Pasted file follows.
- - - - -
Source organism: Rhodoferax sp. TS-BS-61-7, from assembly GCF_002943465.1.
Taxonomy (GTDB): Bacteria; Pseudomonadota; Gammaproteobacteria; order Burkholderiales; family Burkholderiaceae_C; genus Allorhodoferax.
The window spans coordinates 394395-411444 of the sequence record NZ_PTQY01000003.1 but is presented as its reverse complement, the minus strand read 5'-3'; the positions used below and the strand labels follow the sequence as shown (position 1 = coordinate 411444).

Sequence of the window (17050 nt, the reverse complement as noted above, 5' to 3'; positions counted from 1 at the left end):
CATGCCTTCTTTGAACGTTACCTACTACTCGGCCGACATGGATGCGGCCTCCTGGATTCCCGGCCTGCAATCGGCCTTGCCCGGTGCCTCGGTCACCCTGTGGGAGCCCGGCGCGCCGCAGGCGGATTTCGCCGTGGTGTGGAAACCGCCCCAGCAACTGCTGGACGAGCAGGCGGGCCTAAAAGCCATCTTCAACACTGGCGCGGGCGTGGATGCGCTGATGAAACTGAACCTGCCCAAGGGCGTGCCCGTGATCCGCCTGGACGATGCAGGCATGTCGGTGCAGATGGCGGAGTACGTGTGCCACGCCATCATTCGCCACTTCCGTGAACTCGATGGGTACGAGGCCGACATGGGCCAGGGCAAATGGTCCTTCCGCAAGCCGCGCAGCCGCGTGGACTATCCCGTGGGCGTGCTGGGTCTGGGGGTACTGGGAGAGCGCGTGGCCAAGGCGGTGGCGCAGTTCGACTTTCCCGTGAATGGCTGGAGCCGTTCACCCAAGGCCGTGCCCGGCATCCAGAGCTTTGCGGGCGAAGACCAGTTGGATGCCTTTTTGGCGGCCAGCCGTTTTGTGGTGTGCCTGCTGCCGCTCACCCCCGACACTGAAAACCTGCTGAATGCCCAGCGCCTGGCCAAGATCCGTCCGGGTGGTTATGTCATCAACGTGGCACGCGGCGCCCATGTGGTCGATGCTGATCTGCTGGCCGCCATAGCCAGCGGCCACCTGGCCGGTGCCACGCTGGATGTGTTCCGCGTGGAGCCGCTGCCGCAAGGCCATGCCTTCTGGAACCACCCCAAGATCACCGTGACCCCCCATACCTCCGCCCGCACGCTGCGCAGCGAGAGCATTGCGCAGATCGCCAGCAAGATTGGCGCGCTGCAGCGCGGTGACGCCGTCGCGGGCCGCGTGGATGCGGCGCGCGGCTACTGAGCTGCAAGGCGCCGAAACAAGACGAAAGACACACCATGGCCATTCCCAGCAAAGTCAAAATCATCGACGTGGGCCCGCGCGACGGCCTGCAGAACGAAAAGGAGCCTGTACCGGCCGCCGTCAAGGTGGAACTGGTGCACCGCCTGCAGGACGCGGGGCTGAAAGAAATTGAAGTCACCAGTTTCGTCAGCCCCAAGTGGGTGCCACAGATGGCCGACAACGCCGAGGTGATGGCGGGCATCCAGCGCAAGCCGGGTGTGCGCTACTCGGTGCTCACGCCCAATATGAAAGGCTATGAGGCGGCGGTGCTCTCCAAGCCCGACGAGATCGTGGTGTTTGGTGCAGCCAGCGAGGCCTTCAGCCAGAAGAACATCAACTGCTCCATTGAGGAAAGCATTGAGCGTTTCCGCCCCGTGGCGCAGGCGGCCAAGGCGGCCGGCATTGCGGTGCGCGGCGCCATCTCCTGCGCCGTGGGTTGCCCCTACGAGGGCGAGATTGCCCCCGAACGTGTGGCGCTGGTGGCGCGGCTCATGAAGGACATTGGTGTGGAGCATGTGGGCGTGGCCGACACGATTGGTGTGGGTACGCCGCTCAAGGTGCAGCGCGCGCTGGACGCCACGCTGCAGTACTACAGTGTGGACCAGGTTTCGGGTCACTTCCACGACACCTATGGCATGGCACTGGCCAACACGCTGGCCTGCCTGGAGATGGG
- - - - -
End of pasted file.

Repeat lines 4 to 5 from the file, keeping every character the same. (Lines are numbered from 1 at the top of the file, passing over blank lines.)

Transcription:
Sequence of the window (17050 nt, the reverse complement as noted above, 5' to 3'; positions counted from 1 at the left end):
CATGCCTTCTTTGAACGTTACCTACTACTCGGCCGACATGGATGCGGCCTCCTGGATTCCCGGCCTGCAATCGGCCTTGCCCGGTGCCTCGGTCACCCTGTGGGAGCCCGGCGCGCCGCAGGCGGATTTCGCCGTGGTGTGGAAACCGCCCCAGCAACTGCTGGACGAGCAGGCGGGCCTAAAAGCCATCTTCAACACTGGCGCGGGCGTGGATGCGCTGATGAAACTGAACCTGCCCAAGGGCGTGCCCGTGATCCGCCTGGACGATGCAGGCATGTCGGTGCAGATGGCGGAGTACGTGTGCCACGCCATCATTCGCCACTTCCGTGAACTCGATGGGTACGAGGCCGACATGGGCCAGGGCAAATGGTCCTTCCGCAAGCCGCGCAGCCGCGTGGACTATCCCGTGGGCGTGCTGGGTCTGGGGGTACTGGGAGAGCGCGTGGCCAAGGCGGTGGCGCAGTTCGACTTTCCCGTGAATGGCTGGAGCCGTTCACCCAAGGCCGTGCCCGGCATCCAGAGCTTTGCGGGCGAAGACCAGTTGGATGCCTTTTTGGCGGCCAGCCGTTTTGTGGTGTGCCTGCTGCCGCTCACCCCCGACACTGAAAACCTGCTGAATGCCCAGCGCCTGGCCAAGATCCGTCCGGGTGGTTATGTCATCAACGTGGCACGCGGCGCCCATGTGGTCGATGCTGATCTGCTGGCCGCCATAGCCAGCGGCCACCTGGCCGGTGCCACGCTGGATGTGTTCCGCGTGGAGCCGCTGCCGCAAGGCCATGCCTTCTGGAACCACCCCAAGATCACCGTGACCCCCCATACCTCCGCCCGCACGCTGCGCAGCGAGAGCATTGCGCAGATCGCCAGCAAGATTGGCGCGCTGCAGCGCGGTGACGCCGTCGCGGGCCGCGTGGATGCGGCGCGCGGCTACTGAGCTGCAAGGCGCCGAAACAAGACGAAAGACACACCATGGCCATTCCCAGCAAAGTCAAAATCATCGACGTGGGCCCGCGCGACGGCCTGCAGAACGAAAAGGAGCCTGTACCGGCCGCCGTCAAGGTGGAACTGGTGCACCGCCTGCAGGACGCGGGGCTGAAAGAAATTGAAGTCACCAGTTTCGTCAGCCCCAAGTGGGTGCCACAGATGGCCGACAACGCCGAGGTGATGGCGGGCATCCAGCGCAAGCCGGGTGTGCGCTACTCGGTGCTCACGCCCAATATGAAAGGCTATGAGGCGGCGGTGCTCTCCAAGCCCGACGAGATCGTGGTGTTTGGTGCAGCCAGCGAGGCCTTCAGCCAGAAGAACATCAACTGCTCCATTGAGGAAAGCATTGAGCGTTTCCGCCCCGTGGCGCAGGCGGCCAAGGCGGCCGGCATTGCGGTGCGCGGCGCCATCTCCTGCGCCGTGGGTTGCCCCTACGAGGGCGAGATTGCCCCCGAACGTGTGGCGCTGGTGGCGCGGCTCATGAAGGACATTGGTGTGGAGCATGTGGGCGTGGCCGACACGATTGGTGTGGGTACGCCGCTCAAGGTGCAGCGCGCGCTGGACGCCACGCTGCAGTACTACAGTGTGGACCAGGTTTCGGGTCACTTCCACGACACCTATGGCATGGCACTGGCCAACACGCTGGCCTGCCTGGAGATGGG